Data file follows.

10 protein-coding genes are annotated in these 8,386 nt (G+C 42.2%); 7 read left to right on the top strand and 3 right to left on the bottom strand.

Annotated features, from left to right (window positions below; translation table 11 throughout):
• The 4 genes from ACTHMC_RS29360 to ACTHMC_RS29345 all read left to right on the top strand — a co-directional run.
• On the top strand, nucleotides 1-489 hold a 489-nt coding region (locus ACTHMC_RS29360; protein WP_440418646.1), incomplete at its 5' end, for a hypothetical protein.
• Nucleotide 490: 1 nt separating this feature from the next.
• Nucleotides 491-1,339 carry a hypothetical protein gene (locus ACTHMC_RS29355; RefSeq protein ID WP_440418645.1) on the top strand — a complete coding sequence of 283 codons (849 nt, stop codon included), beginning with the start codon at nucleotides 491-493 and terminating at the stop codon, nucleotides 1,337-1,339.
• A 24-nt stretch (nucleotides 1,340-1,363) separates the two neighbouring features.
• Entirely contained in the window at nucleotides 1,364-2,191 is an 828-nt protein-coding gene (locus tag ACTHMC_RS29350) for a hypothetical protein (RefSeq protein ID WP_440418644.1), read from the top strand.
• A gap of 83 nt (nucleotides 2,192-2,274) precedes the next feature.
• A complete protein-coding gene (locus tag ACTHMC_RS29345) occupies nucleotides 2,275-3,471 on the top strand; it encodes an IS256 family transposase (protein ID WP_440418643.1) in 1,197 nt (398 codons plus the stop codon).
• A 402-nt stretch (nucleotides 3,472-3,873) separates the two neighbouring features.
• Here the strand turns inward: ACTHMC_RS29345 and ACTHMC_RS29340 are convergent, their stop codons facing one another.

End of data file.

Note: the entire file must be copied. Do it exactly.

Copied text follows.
10 protein-coding genes are annotated in these 8,386 nt (G+C 42.2%); 7 read left to right on the top strand and 3 right to left on the bottom strand.

Annotated features, from left to right (window positions below; translation table 11 throughout):
• The 4 genes from ACTHMC_RS29360 to ACTHMC_RS29345 all read left to right on the top strand — a co-directional run.
• On the top strand, nucleotides 1-489 hold a 489-nt coding region (locus ACTHMC_RS29360; protein WP_440418646.1), incomplete at its 5' end, for a hypothetical protein.
• Nucleotide 490: 1 nt separating this feature from the next.
• Nucleotides 491-1,339 carry a hypothetical protein gene (locus ACTHMC_RS29355; RefSeq protein ID WP_440418645.1) on the top strand — a complete coding sequence of 283 codons (849 nt, stop codon included), beginning with the start codon at nucleotides 491-493 and terminating at the stop codon, nucleotides 1,337-1,339.
• A 24-nt stretch (nucleotides 1,340-1,363) separates the two neighbouring features.
• Entirely contained in the window at nucleotides 1,364-2,191 is an 828-nt protein-coding gene (locus tag ACTHMC_RS29350) for a hypothetical protein (RefSeq protein ID WP_440418644.1), read from the top strand.
• A gap of 83 nt (nucleotides 2,192-2,274) precedes the next feature.
• A complete protein-coding gene (locus tag ACTHMC_RS29345) occupies nucleotides 2,275-3,471 on the top strand; it encodes an IS256 family transposase (protein ID WP_440418643.1) in 1,197 nt (398 codons plus the stop codon).
• A 402-nt stretch (nucleotides 3,472-3,873) separates the two neighbouring features.
• Here the strand turns inward: ACTHMC_RS29345 and ACTHMC_RS29340 are convergent, their stop codons facing one another.